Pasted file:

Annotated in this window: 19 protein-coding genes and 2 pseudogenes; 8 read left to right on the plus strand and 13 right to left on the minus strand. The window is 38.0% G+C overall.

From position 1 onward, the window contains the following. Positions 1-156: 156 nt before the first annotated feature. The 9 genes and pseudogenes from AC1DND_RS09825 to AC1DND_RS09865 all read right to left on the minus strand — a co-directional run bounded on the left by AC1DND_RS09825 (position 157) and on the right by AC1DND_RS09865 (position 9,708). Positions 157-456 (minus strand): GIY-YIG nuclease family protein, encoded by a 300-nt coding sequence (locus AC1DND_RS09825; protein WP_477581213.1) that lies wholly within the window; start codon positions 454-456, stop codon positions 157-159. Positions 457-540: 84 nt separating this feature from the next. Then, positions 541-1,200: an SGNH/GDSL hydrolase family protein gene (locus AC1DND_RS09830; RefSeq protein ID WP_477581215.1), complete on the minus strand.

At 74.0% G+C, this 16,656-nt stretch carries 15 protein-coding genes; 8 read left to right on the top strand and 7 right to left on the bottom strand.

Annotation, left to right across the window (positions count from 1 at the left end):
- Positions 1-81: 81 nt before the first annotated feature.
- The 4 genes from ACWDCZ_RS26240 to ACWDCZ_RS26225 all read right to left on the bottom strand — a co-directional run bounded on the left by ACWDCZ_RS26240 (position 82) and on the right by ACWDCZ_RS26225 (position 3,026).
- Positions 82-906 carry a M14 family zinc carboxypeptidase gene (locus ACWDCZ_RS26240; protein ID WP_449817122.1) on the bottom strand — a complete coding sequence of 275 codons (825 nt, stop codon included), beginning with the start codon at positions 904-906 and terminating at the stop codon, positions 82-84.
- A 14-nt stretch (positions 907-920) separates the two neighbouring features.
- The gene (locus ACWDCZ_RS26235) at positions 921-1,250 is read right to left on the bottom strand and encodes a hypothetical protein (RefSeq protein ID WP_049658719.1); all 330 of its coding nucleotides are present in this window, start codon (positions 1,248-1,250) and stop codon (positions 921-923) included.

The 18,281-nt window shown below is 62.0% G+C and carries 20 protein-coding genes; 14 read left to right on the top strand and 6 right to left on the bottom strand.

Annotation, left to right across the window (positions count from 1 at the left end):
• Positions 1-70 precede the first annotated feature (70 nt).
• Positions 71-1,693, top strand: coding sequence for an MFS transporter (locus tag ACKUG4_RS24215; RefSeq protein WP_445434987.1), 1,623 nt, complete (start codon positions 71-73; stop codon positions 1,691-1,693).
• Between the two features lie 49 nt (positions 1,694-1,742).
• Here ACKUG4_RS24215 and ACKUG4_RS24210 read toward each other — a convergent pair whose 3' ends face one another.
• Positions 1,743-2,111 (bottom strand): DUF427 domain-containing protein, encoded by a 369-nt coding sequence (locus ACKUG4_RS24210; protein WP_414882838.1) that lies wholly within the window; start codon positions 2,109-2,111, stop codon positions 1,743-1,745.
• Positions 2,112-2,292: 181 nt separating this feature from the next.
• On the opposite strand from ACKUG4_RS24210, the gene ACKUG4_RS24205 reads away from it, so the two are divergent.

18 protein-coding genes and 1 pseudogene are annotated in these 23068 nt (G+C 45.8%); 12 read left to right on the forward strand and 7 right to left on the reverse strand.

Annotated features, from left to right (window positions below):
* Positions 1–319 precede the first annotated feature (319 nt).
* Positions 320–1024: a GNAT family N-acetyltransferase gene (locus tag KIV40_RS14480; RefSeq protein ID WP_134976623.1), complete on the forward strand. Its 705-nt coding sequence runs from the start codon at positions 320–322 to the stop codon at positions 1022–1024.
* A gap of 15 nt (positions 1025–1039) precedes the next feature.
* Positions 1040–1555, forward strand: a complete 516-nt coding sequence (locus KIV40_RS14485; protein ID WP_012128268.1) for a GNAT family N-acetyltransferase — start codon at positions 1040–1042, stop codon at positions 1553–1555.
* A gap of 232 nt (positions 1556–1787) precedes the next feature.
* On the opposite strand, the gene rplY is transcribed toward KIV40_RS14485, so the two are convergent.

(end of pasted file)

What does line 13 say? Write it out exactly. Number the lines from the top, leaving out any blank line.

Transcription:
• Positions 71-1,693, top strand: coding sequence for an MFS transporter (locus tag ACKUG4_RS24215; RefSeq protein WP_445434987.1), 1,623 nt, complete (start codon positions 71-73; stop codon positions 1,691-1,693).